If your boss or manager has the pizza delivery truck on speed dial, it’s time to speak up. Change is difficult for many people, so before you propose purging everyone’s pepperoni, devise a proven plan. Seek out healthier fare: a salad bar, nearby vegetarian restaurant, or even a health food store. Review menus; poke around your staff to see what other food options they might be interested in, and then approach your junk-food dealer. Tell them you’d like to try a little experiment. You’ve read that high-carbohydrate and sugary foods such as pizza and sodas can actually decrease productivity, mental alertness, and contribute to illness and absenteeism. You’d like to try eating healthier foods whenever the situation arises.

Tell your manager you’ve spoken with many staff members and come up with some ideas on alternative restaurants and foods. Sure, it may cost a little more, but if people are energized and provide better care, that small cost is insignificant. Chances are, your manager will let you try your little “experiment.” Make sure you provide feedback, ask other health-conscious team members to thank the boss for the new foods, and ask less interested staff what they suggest to eat healthier.

Step three: Get the word out to your reps that you’ve gone healthy.

What about industry reps, well-intentioned clients, and celebrations? For industry reps, tell them you love that they bring you goodies, but you’ve gone on a health kick. Sub out pastries and sweet snacks with fruits and nuts. Over the years my reps have gotten really creative, and I think deep down they like the fact that we’re different. After all, shouldn’t healthcare professionals be interested in, you know, health?

For clients, I don’t say anything if a chocolate cake shows up unannounced. However, when clients ask what can they do to thank us, we suggest a couple of healthy restaurants, fruit baskets, or other healthy options. I treasure the fact that my clients view our team as citizens concerned about health. Finally, for birthdays, holidays, and honoring employees, a little sweetness every now and then is all right by me. What I’ve experienced is that once this wholesome culture is cooking, your team will bake gluten-free, Paleo, or even sugar-free goodies. We really are turning into Whole Foods.

Step four: Don’t forget about No. 1—you!

The final step is to create space and time within your life for yourself. For me, that time comes early in the mornings before my family wakes and after work when the family is busy with homework, practice, chores, and other activities that don’t involve everyone. If lunch is your thing, then by all means try and escape to a gym, park, or pool. If you find yourself stuck in a rut of running out to the nearest fast food restaurant each day, I suggest you re-think it.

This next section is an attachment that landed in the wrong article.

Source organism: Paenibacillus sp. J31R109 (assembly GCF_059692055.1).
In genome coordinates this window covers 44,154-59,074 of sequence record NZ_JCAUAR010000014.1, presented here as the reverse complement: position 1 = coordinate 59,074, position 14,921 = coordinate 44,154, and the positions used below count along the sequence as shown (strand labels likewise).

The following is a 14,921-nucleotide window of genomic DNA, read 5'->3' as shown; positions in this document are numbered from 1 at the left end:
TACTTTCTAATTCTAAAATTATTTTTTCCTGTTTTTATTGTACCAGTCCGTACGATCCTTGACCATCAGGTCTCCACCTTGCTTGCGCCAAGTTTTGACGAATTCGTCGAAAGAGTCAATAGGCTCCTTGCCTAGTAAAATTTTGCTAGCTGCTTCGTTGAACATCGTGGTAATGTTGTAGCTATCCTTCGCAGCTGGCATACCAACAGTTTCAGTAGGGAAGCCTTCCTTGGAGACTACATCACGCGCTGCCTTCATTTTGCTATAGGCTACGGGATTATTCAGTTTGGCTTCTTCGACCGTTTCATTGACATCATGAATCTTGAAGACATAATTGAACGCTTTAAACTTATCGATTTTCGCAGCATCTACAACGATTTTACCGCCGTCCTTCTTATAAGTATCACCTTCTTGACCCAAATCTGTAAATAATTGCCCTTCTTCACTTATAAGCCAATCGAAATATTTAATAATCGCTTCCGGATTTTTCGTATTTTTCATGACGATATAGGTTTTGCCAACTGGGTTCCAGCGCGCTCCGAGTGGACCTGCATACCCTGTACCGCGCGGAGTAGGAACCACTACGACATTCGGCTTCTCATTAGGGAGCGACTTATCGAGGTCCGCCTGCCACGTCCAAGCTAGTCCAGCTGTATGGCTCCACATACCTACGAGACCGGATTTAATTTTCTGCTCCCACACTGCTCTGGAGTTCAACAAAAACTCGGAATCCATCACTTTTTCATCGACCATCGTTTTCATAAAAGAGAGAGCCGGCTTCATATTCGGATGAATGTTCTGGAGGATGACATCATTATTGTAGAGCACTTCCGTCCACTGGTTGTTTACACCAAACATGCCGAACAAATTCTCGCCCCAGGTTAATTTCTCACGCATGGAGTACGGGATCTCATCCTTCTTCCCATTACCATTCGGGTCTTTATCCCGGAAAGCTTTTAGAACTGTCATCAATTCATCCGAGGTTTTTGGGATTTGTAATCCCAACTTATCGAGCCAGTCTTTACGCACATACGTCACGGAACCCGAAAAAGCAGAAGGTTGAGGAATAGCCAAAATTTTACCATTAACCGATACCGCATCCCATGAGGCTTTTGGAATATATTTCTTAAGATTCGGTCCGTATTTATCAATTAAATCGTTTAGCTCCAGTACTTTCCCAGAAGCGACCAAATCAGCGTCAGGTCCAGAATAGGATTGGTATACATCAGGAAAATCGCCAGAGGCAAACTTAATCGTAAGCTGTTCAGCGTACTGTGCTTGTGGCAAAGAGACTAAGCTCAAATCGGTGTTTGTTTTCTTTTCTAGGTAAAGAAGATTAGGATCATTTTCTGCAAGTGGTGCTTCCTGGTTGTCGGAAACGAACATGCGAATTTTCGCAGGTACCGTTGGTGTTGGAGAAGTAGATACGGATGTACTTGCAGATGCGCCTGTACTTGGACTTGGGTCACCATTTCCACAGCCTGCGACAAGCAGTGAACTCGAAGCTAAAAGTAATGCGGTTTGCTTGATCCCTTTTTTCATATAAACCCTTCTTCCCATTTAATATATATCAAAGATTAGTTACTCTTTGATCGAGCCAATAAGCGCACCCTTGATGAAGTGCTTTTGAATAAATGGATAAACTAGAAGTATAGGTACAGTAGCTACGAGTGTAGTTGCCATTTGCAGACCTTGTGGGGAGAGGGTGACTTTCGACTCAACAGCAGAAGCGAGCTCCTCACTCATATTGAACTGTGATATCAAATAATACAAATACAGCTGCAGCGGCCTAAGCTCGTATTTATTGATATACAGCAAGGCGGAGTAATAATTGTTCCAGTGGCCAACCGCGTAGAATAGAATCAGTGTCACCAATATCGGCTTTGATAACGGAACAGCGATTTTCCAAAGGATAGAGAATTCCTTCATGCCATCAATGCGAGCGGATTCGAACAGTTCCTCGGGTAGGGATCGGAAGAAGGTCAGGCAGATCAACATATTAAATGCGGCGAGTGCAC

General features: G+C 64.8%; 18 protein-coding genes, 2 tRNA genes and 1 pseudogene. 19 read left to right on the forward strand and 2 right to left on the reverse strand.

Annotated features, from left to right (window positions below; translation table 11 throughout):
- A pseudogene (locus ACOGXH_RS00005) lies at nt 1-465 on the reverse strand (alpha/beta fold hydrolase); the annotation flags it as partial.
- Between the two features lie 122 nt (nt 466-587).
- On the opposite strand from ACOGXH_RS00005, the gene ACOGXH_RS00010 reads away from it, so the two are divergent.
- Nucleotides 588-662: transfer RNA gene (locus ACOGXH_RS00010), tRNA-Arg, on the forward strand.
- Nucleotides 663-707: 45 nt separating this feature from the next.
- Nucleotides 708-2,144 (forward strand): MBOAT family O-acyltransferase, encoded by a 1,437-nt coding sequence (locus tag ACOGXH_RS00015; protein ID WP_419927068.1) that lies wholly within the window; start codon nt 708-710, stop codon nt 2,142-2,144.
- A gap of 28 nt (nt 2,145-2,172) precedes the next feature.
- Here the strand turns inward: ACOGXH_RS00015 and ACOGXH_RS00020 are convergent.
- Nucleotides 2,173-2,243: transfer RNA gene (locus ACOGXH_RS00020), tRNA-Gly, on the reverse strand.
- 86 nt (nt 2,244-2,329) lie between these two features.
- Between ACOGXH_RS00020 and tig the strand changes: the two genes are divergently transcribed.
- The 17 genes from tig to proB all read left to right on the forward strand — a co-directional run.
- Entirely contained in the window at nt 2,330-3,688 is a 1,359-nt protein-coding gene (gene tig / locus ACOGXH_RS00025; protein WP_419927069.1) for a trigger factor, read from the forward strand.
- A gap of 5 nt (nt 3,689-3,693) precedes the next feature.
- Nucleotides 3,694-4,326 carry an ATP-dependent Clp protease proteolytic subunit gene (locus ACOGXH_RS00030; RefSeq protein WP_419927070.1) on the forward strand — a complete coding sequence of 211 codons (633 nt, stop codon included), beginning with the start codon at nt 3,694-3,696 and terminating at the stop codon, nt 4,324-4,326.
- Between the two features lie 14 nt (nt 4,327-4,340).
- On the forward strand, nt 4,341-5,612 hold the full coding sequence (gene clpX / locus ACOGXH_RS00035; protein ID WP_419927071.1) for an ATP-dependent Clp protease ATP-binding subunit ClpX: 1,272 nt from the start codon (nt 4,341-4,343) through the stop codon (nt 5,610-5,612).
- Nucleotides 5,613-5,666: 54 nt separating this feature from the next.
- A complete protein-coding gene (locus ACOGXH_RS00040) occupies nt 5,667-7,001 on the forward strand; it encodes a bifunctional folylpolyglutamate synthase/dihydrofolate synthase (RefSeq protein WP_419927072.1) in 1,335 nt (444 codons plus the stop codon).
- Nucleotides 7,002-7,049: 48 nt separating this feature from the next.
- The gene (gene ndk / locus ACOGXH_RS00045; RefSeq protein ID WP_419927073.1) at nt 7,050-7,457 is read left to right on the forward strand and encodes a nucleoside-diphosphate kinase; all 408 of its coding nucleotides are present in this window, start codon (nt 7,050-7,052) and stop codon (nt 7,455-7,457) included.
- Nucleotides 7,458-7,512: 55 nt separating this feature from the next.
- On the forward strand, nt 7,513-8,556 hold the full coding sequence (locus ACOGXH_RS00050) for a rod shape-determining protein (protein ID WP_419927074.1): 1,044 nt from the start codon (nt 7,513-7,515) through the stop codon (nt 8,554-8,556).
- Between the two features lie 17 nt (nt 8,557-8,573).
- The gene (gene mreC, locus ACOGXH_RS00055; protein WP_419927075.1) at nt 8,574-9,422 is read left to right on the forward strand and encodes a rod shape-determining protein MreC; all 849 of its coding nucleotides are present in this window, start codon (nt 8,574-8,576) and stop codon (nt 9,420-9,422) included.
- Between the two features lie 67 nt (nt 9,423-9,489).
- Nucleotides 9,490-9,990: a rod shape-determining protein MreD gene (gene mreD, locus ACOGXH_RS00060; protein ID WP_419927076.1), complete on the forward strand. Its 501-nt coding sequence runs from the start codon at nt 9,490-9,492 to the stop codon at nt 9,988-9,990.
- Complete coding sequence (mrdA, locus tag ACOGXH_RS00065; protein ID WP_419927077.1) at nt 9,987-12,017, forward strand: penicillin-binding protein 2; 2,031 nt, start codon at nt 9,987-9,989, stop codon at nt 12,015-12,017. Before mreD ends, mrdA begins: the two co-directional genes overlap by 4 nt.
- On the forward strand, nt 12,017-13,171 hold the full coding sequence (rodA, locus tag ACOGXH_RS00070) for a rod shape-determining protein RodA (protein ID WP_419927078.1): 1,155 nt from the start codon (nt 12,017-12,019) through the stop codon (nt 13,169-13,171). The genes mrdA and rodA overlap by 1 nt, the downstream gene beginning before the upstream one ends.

Working in a veterinary clinic is hyperkinetic and spontaneous—you never know when an emergency or crisis will appear. I absolved myself years ago that lunch would be a luxury. Since I couldn’t always control what entered my hospital, I could strive to control the time I wasn’t there (exercise in the mornings or evenings) and make healthy choices while I was (nutritious snacks and lunch). As a boss, when I must impose on my team’s lunch breaks, I’d make sure to fill it with revitalizing foods instead of sluggish slop. For the past twenty-plus years, it’s worked out pretty well.

I wish I could wave a magic wand and give every veterinary team member set hours, fixed lunch breaks, and healthy foods. While I don’t have a magic wand, I take my responsibility to my team very seriously. As an employer, I can try my best to schedule appropriately and efficiently. I can try to get you out for lunch as much as possible, but, hey, this is reality. Not gonna happen all the time. Further, I can’t prevent you from gulping down a heaping of fat, salt, and sugar when you leave. As for eating healthy foods, that’s a choice we each make. I can guide and exhibit the behaviors I’d like you to follow, but that’s about it.

Beating the workplace blues is simply about making healthier choices. It’s not about time—it’s not about culinary expertise. In fact, there are very few good excuses for making lousy choices. What you can do is eat your veggies, exercise more, make yourself a priority, and commit to living your one and only life to the fullest—vigorously, energetically, and passionately.

So what changes are you going to make today? It’s your choice.